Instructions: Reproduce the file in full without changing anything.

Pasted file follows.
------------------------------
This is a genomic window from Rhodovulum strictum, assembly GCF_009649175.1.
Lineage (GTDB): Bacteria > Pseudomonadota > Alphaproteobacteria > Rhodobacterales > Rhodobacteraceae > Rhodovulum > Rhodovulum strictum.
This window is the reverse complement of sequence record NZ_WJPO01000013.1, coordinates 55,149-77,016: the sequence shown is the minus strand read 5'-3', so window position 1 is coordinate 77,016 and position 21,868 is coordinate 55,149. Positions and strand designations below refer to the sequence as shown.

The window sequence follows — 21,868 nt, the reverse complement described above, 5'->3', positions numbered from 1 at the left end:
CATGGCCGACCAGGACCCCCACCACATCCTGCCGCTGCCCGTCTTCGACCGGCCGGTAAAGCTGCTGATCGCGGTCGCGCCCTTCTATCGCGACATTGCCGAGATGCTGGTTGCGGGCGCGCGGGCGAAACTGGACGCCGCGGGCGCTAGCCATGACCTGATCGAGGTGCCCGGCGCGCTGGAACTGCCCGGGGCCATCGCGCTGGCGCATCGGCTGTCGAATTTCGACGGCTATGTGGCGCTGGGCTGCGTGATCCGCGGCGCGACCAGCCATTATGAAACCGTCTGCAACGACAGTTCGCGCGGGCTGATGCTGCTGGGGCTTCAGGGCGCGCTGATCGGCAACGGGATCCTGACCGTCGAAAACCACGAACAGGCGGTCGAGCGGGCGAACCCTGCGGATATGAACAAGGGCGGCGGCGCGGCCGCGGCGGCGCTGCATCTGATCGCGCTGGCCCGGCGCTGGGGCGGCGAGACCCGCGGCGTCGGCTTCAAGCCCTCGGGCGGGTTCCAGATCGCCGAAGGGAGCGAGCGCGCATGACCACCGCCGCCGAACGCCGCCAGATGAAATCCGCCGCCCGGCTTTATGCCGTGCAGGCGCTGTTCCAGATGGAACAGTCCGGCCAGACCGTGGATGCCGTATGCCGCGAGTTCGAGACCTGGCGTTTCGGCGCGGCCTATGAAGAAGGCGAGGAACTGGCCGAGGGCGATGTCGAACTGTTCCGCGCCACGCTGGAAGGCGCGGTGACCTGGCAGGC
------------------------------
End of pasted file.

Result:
This is a genomic window from Rhodovulum strictum, assembly GCF_009649175.1.
Lineage (GTDB): Bacteria > Pseudomonadota > Alphaproteobacteria > Rhodobacterales > Rhodobacteraceae > Rhodovulum > Rhodovulum strictum.
This window is the reverse complement of sequence record NZ_WJPO01000013.1, coordinates 55,149-77,016: the sequence shown is the minus strand read 5'-3', so window position 1 is coordinate 77,016 and position 21,868 is coordinate 55,149. Positions and strand designations below refer to the sequence as shown.

The window sequence follows — 21,868 nt, the reverse complement described above, 5'->3', positions numbered from 1 at the left end:
CATGGCCGACCAGGACCCCCACCACATCCTGCCGCTGCCCGTCTTCGACCGGCCGGTAAAGCTGCTGATCGCGGTCGCGCCCTTCTATCGCGACATTGCCGAGATGCTGGTTGCGGGCGCGCGGGCGAAACTGGACGCCGCGGGCGCTAGCCATGACCTGATCGAGGTGCCCGGCGCGCTGGAACTGCCCGGGGCCATCGCGCTGGCGCATCGGCTGTCGAATTTCGACGGCTATGTGGCGCTGGGCTGCGTGATCCGCGGCGCGACCAGCCATTATGAAACCGTCTGCAACGACAGTTCGCGCGGGCTGATGCTGCTGGGGCTTCAGGGCGCGCTGATCGGCAACGGGATCCTGACCGTCGAAAACCACGAACAGGCGGTCGAGCGGGCGAACCCTGCGGATATGAACAAGGGCGGCGGCGCGGCCGCGGCGGCGCTGCATCTGATCGCGCTGGCCCGGCGCTGGGGCGGCGAGACCCGCGGCGTCGGCTTCAAGCCCTCGGGCGGGTTCCAGATCGCCGAAGGGAGCGAGCGCGCATGACCACCGCCGCCGAACGCCGCCAGATGAAATCCGCCGCCCGGCTTTATGCCGTGCAGGCGCTGTTCCAGATGGAACAGTCCGGCCAGACCGTGGATGCCGTATGCCGCGAGTTCGAGACCTGGCGTTTCGGCGCGGCCTATGAAGAAGGCGAGGAACTGGCCGAGGGCGATGTCGAACTGTTCCGCGCCACGCTGGAAGGCGCGGTGACCTGGCAGGC